Remember Apple’s decision to slow down iPhones with older batteries? The move was meant to prevent unexpected shutdowns, an issue that affected a significant number of iPhones in the fall of 2016. When Apple fixed the matter in early 2017, it wasn’t exactly forthcoming about what that fix entailed.
It was only in late November that iPhone users discovered that iOS would slow down iPhones with old batteries, significantly reducing their performance. Since December, Apple has been apologizing to customers and introducing new programs to help affected users.
However, that didn’t stop iPhone owners from suing the company. No fewer than 59 separate lawsuits were filed since December, The Wall Street Journal reports.
A legal meeting in Atlanta is scheduled for March 29th, as the lawsuits are seeking class-action status. All 59 cases may be combined into a single case. Lawyers may select a lead attorney for the case and a court location, The Journal explains.
Experts say that the number of cases against Apple is unusual. It’s almost triple the number of suits filed in 2010 over the iPhone 4’s “Antennagate” scandal. Back then, Apple settled the case, offering iPhone 4 owners either $15 in cash or a free case — that settlement cost Apple $315 million according to estimates.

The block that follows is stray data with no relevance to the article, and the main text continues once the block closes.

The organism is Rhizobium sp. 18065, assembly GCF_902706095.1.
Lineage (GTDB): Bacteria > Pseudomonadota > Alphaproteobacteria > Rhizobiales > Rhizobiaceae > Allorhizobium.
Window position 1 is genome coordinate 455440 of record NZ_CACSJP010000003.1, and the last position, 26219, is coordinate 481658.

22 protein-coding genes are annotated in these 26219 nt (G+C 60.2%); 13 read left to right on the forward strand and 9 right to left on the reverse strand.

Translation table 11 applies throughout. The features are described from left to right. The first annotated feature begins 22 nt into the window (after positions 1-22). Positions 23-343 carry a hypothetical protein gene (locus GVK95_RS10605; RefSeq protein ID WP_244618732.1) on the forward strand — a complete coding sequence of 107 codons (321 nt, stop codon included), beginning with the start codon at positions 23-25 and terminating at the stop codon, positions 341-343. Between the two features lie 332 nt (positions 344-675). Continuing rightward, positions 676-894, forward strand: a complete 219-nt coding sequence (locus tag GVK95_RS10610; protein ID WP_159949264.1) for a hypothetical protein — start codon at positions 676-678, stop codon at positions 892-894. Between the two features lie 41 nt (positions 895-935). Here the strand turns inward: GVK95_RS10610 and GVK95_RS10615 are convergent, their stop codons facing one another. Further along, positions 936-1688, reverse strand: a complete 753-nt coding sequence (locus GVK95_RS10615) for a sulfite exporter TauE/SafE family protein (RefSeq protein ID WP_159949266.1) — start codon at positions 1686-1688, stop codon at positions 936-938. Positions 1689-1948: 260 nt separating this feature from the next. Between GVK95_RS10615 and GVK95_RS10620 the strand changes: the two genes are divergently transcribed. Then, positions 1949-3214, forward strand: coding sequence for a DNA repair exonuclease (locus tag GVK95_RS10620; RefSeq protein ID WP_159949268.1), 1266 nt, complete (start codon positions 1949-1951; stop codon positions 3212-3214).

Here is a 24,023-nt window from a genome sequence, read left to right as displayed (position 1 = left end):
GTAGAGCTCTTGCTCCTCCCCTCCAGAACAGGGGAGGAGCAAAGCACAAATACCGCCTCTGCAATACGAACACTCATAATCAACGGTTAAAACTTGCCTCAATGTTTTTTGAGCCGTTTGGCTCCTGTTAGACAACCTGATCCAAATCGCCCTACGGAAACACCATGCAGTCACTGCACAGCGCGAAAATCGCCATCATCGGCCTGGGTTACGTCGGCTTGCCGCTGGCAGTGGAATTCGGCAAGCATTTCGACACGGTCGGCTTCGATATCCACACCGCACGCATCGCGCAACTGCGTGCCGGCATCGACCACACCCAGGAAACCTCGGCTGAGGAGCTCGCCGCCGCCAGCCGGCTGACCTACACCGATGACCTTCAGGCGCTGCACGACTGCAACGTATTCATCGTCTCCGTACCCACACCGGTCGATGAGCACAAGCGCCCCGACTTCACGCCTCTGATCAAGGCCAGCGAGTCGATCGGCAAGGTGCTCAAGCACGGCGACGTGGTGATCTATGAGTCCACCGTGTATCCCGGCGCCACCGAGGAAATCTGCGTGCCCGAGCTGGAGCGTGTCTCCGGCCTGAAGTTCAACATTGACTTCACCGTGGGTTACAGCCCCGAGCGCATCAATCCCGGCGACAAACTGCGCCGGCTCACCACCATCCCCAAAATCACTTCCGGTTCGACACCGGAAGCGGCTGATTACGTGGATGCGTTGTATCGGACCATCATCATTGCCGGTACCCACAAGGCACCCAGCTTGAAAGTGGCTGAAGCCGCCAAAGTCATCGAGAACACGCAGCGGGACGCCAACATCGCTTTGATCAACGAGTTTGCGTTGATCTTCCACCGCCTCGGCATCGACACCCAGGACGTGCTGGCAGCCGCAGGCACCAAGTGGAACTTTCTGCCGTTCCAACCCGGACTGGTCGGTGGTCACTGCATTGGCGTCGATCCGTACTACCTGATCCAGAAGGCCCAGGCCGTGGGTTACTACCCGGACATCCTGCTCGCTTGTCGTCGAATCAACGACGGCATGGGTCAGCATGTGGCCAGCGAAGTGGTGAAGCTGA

Legal experts think that plaintiffs face an uphill battle in this particular case, as Apple has done enough since acknowledging the issue. Apple lowered the cost of battery replacements for a year and introduced new battery settings in iOS that would allow users to prevent speed throttling.
Even so, Apple might not want afford to spend years defending against plaintiffs. The company may be forced to disclose sensitive information about its products in case the lawsuit goes to trial, and the iPhone would get more bad publicity.
Apple has been arguing for months now that it hasn’t been slowing down iPhones to force users to upgrade to a newer model. Some of the suits allege that Apple’s throttling feature does precisely that.
This year alone, the iPhone slowdown fiasco is estimated to cost $10.29 billion in revenue, as more iPhone users will go for battery replacements rather than new iPhones.